Cycle speedway club in danger of closing unless more riders join up

The South East's only surviving cycle speedway club is facing closure in its diamond jubilee year unless new riders join the team.

The South East's only surviving cycle speedway club is facing closure in its diamond jubilee year unless new riders join the team.

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MORE cyclists are needed for the only surviving cycle speedway club in the South East or it will face closure.

Hellingly Lions have raced at the Lower Dicker recreation ground since 1952, winning the British Team Championship in 1963 and National League in 2003 and 2004.

In recent years, they have been forced to race in the South West League following the closure of local tracks in Sussex, Kent and Surrey. Now the tapes could rise at the family-run Sussex club for the final time with the chequered flag coming down on 60 years of history.

Manager George Hollebon, 77, from Hampden Park, said: “If we don’t see some new blood between now and the end of the season we won’t survive. This is the last throw of the dice. 

“There’s no cost involved in cycle speedway and we’ve got plenty of bikes but no-one to ride them. We’re down to a bare eight riders and we can’t survive on that.

“We need youngsters over the age of 11 and even if just three new riders joined it could turn our future around.”

Sons Martyn and Neil Hollebon have loyally donned the Lions’ jersey for more than 30 years combined and another stalwart, Eddie Ridley, came out of retirement to help make up the numbers this year.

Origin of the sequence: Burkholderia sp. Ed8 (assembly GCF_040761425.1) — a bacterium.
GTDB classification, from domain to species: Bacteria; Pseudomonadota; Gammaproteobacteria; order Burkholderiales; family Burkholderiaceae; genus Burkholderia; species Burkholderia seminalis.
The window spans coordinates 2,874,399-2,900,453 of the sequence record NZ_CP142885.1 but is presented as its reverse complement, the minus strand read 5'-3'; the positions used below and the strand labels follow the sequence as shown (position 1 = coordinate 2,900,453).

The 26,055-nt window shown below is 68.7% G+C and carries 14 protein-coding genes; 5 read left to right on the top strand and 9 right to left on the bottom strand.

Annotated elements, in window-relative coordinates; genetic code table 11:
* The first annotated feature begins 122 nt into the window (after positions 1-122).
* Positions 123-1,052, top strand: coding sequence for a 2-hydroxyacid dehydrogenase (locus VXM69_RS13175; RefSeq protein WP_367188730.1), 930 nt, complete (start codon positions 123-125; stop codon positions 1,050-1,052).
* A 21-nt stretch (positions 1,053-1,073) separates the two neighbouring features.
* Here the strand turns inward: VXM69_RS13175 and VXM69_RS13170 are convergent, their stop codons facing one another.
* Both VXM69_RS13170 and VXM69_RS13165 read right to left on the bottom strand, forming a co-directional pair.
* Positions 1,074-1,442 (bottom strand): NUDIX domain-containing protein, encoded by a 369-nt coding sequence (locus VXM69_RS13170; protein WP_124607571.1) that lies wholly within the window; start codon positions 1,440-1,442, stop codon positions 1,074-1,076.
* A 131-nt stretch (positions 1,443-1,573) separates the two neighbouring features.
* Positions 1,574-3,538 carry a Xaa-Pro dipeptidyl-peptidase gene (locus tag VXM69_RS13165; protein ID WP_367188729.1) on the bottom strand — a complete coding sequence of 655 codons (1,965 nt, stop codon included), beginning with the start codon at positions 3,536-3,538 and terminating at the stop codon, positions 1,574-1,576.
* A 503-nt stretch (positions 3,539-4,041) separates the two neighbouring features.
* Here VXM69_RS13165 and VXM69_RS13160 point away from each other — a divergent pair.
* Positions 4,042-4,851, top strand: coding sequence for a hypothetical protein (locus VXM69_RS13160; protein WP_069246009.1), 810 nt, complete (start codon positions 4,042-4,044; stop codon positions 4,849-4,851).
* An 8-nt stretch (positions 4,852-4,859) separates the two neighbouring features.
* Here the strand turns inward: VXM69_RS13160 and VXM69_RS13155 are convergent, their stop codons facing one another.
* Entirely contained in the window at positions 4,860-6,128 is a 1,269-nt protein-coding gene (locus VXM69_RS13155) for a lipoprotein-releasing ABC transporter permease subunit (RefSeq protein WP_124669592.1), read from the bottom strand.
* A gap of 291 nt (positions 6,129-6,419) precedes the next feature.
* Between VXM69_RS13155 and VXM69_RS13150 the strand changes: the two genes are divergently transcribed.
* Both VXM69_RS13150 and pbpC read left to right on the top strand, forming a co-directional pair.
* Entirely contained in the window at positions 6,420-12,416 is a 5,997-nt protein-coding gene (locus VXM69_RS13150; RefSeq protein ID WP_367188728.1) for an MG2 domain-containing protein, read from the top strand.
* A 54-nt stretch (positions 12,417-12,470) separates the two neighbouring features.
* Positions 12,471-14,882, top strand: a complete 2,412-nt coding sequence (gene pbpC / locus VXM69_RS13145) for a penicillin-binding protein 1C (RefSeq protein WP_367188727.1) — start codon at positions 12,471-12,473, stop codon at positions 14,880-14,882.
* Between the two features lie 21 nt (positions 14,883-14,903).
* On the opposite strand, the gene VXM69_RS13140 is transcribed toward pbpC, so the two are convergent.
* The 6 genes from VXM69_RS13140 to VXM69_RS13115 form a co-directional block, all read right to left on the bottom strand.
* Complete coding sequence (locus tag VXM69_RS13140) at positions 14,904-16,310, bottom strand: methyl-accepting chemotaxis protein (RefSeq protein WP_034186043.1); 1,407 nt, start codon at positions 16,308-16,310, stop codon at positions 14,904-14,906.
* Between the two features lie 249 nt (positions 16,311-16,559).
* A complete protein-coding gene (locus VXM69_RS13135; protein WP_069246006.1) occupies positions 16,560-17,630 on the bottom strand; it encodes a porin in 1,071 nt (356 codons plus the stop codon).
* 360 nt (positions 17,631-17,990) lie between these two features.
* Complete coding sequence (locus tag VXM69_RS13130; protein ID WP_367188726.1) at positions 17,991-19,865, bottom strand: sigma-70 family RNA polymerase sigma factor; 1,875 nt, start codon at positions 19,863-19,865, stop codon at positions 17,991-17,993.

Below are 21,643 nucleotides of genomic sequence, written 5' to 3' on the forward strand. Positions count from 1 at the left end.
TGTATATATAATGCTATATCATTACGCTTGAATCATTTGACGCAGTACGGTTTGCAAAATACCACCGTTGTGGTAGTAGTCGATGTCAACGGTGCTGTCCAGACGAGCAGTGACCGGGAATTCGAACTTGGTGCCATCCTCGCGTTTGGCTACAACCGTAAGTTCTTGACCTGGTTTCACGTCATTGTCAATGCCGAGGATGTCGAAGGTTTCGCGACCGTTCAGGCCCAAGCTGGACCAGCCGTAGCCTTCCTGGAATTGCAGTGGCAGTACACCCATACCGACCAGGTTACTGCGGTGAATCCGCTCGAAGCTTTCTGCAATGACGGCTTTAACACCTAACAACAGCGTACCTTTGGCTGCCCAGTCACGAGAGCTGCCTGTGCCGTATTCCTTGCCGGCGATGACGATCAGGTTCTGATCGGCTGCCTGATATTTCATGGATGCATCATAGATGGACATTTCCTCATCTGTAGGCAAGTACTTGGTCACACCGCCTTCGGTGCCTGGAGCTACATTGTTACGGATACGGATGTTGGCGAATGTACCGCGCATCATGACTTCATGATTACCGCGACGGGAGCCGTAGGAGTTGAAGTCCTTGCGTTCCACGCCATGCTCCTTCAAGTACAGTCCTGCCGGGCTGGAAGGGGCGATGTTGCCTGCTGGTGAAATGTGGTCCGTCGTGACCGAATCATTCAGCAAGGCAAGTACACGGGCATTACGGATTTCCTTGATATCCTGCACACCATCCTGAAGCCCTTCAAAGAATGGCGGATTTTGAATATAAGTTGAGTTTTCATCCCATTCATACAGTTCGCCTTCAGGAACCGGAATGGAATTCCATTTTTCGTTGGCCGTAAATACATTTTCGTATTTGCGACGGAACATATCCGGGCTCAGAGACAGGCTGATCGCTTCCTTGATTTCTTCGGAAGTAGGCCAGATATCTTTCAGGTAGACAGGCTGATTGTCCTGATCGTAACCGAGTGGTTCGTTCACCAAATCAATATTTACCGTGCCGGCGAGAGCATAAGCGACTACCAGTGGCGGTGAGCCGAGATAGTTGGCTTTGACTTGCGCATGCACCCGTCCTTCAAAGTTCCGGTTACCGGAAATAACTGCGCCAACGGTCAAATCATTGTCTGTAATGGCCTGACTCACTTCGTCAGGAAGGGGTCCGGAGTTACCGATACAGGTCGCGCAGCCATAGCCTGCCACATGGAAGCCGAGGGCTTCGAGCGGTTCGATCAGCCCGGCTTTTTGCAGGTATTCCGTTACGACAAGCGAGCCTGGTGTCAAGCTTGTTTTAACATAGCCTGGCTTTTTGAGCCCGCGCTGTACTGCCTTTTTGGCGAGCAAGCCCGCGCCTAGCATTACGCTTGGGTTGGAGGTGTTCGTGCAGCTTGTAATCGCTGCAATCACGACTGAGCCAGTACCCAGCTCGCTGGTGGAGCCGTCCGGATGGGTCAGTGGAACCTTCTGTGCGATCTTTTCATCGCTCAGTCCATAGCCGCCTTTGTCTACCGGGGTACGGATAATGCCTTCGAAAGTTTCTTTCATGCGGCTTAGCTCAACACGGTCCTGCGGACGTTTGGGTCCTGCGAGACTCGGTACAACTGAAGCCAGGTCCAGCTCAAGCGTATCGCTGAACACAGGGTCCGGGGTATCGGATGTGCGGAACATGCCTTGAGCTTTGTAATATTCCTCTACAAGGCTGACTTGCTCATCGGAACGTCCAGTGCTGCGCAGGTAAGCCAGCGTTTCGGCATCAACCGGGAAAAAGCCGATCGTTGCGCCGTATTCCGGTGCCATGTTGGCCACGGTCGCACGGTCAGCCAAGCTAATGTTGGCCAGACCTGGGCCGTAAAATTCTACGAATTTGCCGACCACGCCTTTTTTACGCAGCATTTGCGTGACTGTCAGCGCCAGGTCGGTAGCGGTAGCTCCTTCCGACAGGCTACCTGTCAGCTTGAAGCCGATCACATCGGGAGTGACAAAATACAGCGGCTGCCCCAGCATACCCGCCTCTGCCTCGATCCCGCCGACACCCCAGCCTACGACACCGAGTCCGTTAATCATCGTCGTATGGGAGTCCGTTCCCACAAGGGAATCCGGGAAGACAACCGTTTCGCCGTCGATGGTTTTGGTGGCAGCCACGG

Budding Bradley Wigginses been put off by travelling as far afield as Newport and Exeter and the Lions have been so depleted at away meetings that they have been left with as few as six riders - the bare minimum needed.

The shortfall has meant that Martyn Hollebon, at the age of 37, has had to fill the rider replacement berth in as many as seven races.

On Sunday (July 29) the struggling Lions lost at home to South Coast rivals Poole 82-97 with just four matches of the 2012 season remaining.

Cycle speedway is a form of pushbike racing which became popular after the Second World War when bombsites were used as tracks. Each race consists of four laps and four riders with no gears or brakes used.

The Lower Dicker raceway is owned by Hellingly Parish Council and if the club folds the track could be bulldozed and turned to grass. If you would like to join Hellingly Lions phone George Hollebon on 01323 506751.